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How to Hook Batteries in Parallel

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For this tutorial, we will use standard 9 Volt batteries and four leads with alligator clips on both ends.  The procedure is the same regardless of the Voltage of your battery.

If you look at the top of a 9 Volt battery you first notice that the two terminals look different.  The larger one is the negative terminal (on the left), while the smaller one is positive (on the right).

Top of a 9 Volt battery.

Examine the top of the battery shown above.  Each of the terminals is marked as either negative "(-)" or positive "+".

Getting the batteries ready

Set two batteries up so that the minuses and pluses line up as depicted below.

Tops of two batteries ready to be hooked in parallel.

Linking the batteries together

Now you will need two of the four leads with alligator clips on both ends.  Like terminals are linked together to hook batteries in parallel.

Take one of the leads and clip each end to the negative terminals (shown in green).  Use the second lead to connect the two positive terminals together (shown in red).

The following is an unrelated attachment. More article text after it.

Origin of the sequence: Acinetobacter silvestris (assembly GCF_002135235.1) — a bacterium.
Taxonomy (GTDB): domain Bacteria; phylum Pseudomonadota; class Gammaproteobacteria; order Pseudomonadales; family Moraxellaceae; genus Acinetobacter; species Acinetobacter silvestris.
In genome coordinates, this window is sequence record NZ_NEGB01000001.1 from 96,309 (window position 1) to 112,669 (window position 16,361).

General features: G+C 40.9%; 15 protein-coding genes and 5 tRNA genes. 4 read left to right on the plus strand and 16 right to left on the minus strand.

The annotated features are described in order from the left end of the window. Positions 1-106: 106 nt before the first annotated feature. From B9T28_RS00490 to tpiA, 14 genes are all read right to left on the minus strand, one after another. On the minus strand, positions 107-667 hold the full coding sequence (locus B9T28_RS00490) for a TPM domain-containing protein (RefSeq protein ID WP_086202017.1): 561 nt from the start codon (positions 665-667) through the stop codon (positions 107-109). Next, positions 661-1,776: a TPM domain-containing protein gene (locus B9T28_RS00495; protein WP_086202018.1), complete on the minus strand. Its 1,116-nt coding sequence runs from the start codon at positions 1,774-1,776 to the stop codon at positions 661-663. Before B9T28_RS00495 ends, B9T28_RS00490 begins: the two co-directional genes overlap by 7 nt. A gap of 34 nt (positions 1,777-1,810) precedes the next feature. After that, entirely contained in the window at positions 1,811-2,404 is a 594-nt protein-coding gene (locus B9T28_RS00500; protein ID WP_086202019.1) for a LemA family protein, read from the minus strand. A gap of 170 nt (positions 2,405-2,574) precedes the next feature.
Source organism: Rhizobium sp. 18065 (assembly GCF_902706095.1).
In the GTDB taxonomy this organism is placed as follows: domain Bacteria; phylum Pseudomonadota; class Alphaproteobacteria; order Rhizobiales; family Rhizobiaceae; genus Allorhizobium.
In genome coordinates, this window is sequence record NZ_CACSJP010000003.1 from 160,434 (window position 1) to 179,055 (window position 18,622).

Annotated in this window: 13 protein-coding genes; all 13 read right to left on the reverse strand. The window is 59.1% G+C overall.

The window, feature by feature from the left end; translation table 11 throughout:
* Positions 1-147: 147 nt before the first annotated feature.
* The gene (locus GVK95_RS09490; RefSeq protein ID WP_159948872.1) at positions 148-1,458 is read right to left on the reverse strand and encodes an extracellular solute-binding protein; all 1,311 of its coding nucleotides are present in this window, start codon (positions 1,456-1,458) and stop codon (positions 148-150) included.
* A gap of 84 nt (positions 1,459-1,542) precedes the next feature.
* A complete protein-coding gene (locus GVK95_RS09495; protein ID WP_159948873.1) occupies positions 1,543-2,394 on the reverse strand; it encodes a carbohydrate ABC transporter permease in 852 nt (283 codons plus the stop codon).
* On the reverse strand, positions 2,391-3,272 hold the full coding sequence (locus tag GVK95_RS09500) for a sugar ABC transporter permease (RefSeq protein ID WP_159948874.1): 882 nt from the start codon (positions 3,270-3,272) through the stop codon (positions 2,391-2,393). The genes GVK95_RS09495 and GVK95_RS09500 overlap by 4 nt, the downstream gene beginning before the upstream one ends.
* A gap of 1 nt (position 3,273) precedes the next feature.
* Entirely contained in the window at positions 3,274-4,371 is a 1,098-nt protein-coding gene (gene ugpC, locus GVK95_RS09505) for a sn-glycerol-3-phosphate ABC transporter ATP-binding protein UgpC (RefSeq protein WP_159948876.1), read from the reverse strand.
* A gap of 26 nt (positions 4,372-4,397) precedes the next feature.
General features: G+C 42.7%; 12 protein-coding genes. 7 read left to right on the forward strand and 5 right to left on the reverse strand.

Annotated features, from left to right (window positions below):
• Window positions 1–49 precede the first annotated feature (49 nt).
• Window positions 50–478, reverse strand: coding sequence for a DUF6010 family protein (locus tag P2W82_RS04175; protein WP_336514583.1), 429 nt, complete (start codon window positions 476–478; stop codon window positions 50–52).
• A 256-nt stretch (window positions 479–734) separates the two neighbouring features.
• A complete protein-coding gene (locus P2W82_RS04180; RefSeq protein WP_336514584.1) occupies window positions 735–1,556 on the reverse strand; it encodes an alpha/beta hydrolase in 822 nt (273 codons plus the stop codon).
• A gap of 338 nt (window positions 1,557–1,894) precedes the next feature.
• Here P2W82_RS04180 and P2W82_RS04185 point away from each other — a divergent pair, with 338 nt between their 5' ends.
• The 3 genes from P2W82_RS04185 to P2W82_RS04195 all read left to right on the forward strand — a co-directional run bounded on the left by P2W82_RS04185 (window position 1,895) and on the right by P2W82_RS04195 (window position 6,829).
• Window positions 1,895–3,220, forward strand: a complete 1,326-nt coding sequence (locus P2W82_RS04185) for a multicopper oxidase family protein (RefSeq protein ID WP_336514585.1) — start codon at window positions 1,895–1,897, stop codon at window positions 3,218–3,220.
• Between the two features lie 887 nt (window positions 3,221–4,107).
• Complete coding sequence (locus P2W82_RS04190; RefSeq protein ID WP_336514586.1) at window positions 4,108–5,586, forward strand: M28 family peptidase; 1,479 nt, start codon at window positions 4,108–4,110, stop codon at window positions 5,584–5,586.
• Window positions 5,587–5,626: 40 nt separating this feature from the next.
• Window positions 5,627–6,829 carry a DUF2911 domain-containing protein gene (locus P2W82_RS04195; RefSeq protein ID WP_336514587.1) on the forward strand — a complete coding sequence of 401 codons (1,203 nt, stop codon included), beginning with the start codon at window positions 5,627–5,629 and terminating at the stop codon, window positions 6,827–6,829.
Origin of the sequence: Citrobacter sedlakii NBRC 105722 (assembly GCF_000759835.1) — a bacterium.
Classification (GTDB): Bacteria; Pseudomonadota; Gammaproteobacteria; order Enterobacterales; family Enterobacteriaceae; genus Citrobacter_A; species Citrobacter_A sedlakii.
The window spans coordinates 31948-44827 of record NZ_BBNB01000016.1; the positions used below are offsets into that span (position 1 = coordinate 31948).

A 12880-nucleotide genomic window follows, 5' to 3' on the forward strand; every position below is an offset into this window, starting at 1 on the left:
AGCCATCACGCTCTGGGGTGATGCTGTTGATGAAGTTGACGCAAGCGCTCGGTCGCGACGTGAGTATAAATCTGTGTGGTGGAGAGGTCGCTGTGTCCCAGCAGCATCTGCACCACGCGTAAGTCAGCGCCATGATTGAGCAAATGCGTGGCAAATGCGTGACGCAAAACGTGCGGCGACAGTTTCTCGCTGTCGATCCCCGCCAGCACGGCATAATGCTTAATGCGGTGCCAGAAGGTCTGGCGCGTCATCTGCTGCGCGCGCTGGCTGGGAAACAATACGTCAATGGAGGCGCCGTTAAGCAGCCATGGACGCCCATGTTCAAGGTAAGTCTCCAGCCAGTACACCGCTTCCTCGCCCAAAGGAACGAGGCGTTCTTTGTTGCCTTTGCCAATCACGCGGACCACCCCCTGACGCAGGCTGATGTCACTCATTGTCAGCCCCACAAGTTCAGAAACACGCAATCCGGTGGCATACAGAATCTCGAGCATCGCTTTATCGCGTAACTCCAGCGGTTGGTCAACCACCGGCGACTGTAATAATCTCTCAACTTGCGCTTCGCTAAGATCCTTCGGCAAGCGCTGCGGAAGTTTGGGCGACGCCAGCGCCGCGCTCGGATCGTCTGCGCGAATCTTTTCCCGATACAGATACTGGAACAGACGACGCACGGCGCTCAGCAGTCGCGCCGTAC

Diagram of batteries hooked up in parallel.

Your batteries are now hooked in parallel.

Two batteries connected in parallel.

Putting the batteries into a circuit

You are now ready to put your batteries into a circuit.

Take your another lead and connect one end a negative battery terminal (shown in white).  Leave the opposite end of this lead alone for now.

Hook one end of the fourth lead onto the positive end of the same battery (shown as a second red lead).

Congratulations!  You have connected two batteries in parallel.

Batteries in parallel ready to link into a circuit.

Batteries in parallel linking to a circuit.

To hook your batteries into a circuit treat coupled batteries as a single battery. The lead from the negative terminal (in white above) is the negative of your new battery.  The lead from the positive terminal (in red) is the new battery's positive end.

Why put batteries in parallel?

A reasonable question is to ask why one wants to put batteries in parallel in the first place. After all, it is a bit of trouble.

For a circuit to work Current must be able to flow through it. The voltage determines whether the electrons have enough energy to get moving - that is, for a current to flow.

You must have enough current to make your circuit work properly. For example, a lightbulb may appear very dim if there is not enough current flowing.

By hooking two batteries in parallel, you increase the amount of time the bulb stays lit. If your batteries are identical, you effectively double that amount of time - while the Voltage difference remains the same.

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